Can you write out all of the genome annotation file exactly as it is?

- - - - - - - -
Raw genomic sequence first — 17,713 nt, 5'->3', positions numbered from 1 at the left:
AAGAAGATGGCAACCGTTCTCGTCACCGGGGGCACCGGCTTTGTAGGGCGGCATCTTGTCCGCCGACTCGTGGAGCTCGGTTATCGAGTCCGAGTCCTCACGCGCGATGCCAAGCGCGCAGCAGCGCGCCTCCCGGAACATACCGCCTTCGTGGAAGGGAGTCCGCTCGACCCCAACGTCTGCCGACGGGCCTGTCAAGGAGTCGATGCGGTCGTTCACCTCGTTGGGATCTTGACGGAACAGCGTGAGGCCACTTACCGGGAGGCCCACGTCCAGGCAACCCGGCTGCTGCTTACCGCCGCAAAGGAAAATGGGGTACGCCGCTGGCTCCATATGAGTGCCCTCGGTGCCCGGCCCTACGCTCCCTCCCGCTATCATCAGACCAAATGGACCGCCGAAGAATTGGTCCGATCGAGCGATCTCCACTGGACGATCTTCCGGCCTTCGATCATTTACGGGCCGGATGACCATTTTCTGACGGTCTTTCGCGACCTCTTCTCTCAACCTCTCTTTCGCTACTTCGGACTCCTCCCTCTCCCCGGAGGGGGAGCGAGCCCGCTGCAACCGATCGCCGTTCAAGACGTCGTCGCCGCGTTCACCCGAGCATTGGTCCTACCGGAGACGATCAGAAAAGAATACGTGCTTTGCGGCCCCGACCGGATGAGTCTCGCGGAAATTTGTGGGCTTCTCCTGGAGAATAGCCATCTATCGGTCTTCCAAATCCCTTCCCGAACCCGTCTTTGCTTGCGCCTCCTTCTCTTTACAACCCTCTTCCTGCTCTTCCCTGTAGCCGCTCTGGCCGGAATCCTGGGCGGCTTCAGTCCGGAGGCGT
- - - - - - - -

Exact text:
Raw genomic sequence first — 17,713 nt, 5'->3', positions numbered from 1 at the left:
AAGAAGATGGCAACCGTTCTCGTCACCGGGGGCACCGGCTTTGTAGGGCGGCATCTTGTCCGCCGACTCGTGGAGCTCGGTTATCGAGTCCGAGTCCTCACGCGCGATGCCAAGCGCGCAGCAGCGCGCCTCCCGGAACATACCGCCTTCGTGGAAGGGAGTCCGCTCGACCCCAACGTCTGCCGACGGGCCTGTCAAGGAGTCGATGCGGTCGTTCACCTCGTTGGGATCTTGACGGAACAGCGTGAGGCCACTTACCGGGAGGCCCACGTCCAGGCAACCCGGCTGCTGCTTACCGCCGCAAAGGAAAATGGGGTACGCCGCTGGCTCCATATGAGTGCCCTCGGTGCCCGGCCCTACGCTCCCTCCCGCTATCATCAGACCAAATGGACCGCCGAAGAATTGGTCCGATCGAGCGATCTCCACTGGACGATCTTCCGGCCTTCGATCATTTACGGGCCGGATGACCATTTTCTGACGGTCTTTCGCGACCTCTTCTCTCAACCTCTCTTTCGCTACTTCGGACTCCTCCCTCTCCCCGGAGGGGGAGCGAGCCCGCTGCAACCGATCGCCGTTCAAGACGTCGTCGCCGCGTTCACCCGAGCATTGGTCCTACCGGAGACGATCAGAAAAGAATACGTGCTTTGCGGCCCCGACCGGATGAGTCTCGCGGAAATTTGTGGGCTTCTCCTGGAGAATAGCCATCTATCGGTCTTCCAAATCCCTTCCCGAACCCGTCTTTGCTTGCGCCTCCTTCTCTTTACAACCCTCTTCCTGCTCTTCCCTGTAGCCGCTCTGGCCGGAATCCTGGGCGGCTTCAGTCCGGAGGCGT